Sunday, October 22, 2006

Truth, Honesty, Belief!

Today two bloggers who I respect very much published posts about ‘Truth’. Orthoprax discusses a midrash which describes God’s need to “throw truth to the ground” in order to create man. While he does not give a conclusive theory about the meaning of this midrash, he suggests a number of themes, the gist of which is that Truth is of lesser value than other attributes – kindness and justice.

GH discusses the uneasy relationship between Truth and belief, where the more one adheres to Truth, the less likely it is that they can maintain belief. He too does not present a conclusion, but asks whether the emphasis on Truth is worth risking the benefits of Orthodoxy.

To many people, truth – or honesty – are not absolute standards. Many situations present themselves where saying an untruth seems far better than being honest. There are an endless number of highly worthy reasons to lie. People often lie to shelter others from hurt. They sometimes lie for the greater good. They sometimes see lying as a legitimate tactic in an adversarial situation. And, of course, they lie because of the great expediency which it provides.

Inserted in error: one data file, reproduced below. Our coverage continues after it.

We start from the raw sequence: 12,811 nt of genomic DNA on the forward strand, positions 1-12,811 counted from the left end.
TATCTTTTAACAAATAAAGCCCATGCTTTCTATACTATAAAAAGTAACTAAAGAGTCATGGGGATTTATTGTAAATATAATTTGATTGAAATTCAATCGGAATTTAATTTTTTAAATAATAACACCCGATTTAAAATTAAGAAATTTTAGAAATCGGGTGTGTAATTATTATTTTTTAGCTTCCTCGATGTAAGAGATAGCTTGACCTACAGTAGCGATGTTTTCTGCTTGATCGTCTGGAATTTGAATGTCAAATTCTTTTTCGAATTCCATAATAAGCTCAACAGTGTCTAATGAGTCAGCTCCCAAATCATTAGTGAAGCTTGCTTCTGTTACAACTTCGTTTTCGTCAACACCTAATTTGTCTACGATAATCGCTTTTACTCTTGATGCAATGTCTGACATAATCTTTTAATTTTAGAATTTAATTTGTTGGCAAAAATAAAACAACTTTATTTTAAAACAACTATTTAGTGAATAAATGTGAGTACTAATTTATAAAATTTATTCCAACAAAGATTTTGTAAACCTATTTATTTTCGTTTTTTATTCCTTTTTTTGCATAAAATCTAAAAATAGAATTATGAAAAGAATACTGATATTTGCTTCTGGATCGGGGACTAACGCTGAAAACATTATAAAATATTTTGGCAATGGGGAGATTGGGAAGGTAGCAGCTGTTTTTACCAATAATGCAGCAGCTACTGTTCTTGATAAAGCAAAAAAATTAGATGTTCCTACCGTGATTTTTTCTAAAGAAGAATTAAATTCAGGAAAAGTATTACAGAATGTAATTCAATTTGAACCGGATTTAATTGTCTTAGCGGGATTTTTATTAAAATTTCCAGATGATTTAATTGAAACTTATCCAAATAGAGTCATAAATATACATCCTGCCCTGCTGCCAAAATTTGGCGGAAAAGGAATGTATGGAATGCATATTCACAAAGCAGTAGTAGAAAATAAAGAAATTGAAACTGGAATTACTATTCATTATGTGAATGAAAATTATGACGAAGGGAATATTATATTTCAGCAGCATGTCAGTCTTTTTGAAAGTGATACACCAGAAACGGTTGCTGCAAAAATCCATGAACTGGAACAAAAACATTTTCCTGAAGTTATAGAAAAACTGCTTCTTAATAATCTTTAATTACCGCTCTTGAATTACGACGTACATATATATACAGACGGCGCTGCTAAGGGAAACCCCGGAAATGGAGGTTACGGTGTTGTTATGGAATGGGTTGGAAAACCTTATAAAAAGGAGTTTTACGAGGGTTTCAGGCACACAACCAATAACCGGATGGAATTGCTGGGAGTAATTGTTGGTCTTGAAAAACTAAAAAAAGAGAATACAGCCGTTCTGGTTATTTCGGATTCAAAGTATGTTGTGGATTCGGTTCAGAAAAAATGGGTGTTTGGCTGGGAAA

What is a lie? It is, in one way or another, the imposition of a false reality. Reality says X, but we will say Y. In doing so, we have placed that person in an un-real situation. We have distorted their world.

Chazal refer to deception as “g’naivat daat” theft of knowledge. But in my opinion, what is being robbed is not merely knowledge, but free will. Our right to self-determination provides each of us with the right to develop our own priorities, values and goals. And we can make decisions which are in keeping with those ideals. But when our reality is intentionally warped, we are now making our choices based on a false premise. Lying is, as such, the most devastating form of manipulation, and is at the very cornerstone of immorality.

Many people fear the truth. In his post, GH poses the argument of lying for the greater good.